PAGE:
There is a fragrance in the intense and intoxicating gardens that spreads up to the kitchens and accompanies us in all the summer canteens. It is the scent of Basil, the “plant of the king”.
BASIL (Ocimum basilicum L.)
A native of tropical Asia and India, it was introduced to Europe by Alexander the Great and in Italy by the Romans who thought it was sacred to Venus
Belonging to the Labiate or Lamiacee family, Basil is an annual herbaceous plant; It has a tap root, erect stem and very fragrant leaves, shiny, oval, opposite, with a margin interrupted by slight dentitions distant from each other.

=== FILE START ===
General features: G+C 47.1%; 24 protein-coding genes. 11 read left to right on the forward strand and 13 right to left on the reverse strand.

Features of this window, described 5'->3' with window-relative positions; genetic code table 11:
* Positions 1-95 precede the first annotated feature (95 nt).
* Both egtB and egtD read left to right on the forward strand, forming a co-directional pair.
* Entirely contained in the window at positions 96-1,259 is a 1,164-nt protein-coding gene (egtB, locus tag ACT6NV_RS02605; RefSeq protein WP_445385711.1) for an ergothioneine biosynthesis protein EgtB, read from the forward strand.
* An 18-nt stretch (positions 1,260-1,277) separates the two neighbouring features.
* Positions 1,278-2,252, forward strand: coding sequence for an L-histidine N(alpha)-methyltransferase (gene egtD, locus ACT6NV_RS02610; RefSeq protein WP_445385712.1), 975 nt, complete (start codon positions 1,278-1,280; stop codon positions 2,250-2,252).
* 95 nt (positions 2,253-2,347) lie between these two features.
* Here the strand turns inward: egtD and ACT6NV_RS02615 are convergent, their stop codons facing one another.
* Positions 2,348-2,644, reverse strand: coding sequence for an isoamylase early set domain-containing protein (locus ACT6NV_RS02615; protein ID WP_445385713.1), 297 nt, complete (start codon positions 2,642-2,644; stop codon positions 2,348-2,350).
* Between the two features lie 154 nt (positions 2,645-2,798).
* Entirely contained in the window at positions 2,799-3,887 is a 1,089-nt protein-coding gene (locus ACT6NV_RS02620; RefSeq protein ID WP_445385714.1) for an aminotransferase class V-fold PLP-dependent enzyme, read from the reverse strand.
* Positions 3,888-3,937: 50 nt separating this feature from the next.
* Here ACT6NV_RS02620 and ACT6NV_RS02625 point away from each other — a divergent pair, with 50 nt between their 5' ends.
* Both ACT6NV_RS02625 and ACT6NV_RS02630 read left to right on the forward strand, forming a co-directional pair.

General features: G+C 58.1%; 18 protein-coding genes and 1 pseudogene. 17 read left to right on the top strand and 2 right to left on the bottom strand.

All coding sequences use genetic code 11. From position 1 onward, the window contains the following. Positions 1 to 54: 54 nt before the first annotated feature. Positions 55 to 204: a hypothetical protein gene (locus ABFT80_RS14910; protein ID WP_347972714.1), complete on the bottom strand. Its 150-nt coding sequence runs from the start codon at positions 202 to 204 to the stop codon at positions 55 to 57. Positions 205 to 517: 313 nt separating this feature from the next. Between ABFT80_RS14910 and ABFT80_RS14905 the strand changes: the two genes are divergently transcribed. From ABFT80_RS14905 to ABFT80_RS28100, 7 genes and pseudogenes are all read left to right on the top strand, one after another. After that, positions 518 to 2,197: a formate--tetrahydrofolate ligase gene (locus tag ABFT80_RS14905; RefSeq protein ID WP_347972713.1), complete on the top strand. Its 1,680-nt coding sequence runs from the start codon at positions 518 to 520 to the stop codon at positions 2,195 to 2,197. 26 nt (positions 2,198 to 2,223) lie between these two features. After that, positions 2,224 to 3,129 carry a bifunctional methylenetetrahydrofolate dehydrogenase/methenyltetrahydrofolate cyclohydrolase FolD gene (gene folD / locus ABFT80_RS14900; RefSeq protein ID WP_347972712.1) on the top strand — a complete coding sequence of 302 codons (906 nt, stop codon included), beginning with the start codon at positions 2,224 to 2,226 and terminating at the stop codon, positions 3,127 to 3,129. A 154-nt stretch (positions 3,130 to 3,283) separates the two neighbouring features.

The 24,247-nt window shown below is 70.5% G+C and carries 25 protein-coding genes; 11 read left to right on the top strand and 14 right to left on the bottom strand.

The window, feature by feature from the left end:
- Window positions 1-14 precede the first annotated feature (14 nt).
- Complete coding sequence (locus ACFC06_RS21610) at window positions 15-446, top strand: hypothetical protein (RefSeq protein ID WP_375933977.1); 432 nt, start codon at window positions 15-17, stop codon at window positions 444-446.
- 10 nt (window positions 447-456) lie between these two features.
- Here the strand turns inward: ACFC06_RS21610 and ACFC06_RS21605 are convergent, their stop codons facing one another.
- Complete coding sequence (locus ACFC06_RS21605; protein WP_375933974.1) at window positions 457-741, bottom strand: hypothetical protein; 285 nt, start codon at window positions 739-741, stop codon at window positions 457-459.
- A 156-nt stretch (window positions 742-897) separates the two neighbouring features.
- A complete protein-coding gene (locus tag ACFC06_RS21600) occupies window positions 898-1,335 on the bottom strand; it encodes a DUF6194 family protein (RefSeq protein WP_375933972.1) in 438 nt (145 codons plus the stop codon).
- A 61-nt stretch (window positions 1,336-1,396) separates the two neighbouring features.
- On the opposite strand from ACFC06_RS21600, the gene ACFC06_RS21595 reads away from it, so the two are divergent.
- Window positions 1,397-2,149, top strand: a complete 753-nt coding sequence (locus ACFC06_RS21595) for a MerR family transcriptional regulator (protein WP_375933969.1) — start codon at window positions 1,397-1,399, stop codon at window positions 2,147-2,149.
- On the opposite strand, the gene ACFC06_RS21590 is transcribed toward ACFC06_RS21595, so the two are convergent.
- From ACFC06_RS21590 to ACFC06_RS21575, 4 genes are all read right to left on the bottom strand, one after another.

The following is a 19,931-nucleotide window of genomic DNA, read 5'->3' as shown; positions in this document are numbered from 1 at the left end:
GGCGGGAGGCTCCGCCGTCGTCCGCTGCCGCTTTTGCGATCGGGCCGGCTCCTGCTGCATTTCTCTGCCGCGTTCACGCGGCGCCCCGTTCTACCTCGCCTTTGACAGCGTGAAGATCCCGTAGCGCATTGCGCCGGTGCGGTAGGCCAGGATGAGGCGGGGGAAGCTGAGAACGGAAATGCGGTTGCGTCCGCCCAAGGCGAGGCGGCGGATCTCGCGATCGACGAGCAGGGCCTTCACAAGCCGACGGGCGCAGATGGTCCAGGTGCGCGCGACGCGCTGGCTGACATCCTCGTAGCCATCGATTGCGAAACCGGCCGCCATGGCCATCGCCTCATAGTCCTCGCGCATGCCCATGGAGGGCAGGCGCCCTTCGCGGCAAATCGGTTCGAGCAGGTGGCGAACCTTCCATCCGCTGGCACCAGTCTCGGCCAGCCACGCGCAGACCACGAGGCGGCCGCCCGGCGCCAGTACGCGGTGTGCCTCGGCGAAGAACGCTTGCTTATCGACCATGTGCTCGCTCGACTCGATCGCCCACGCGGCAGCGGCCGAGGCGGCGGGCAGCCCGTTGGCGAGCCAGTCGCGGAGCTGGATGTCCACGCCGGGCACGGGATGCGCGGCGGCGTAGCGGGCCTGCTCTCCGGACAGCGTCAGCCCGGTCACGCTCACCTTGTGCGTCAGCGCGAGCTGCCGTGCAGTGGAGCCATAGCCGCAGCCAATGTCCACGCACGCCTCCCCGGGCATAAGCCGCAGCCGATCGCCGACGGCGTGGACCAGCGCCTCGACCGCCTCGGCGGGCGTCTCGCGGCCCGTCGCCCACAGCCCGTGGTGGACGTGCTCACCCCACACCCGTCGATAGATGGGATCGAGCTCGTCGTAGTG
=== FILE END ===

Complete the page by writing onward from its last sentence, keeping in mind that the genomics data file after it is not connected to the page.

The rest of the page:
The flowers, white and small, intensely perfumed, are collected in inflorescences called racemes. Four oval achens representing each future seeds originate from each flower.
The plant has never naturalized and therefore is not in the spontaneous state, it is only cultivated. It propagates by seed in spring (March – April); flowering takes place between June and September
The undisputed protagonist of Mediterranean cuisine, Basilico takes on different names in the various Italian regions:
Piedmont: Basiri, Basaco
Liguria: Baxaico, Baixericu
Abruzzo: Vasiliche, Vasanecola
Campania: Masilicoje, Masiricoja, Vasenicòla, Vasilicoia, Vasinicola
Sicily: Basilicu Majuri, Basiricò
Sardinia: Affabica, Fabbica, Afàbbia, Frabbica, Frabica
Author: Maria Beatrice Lupi. Naturalist, an expert in training, planning for sustainable development, participatory methodologies and European planning. Currently, she is involved in dissemination and education for sustainability.
Translation by Maria Antonietta Sessa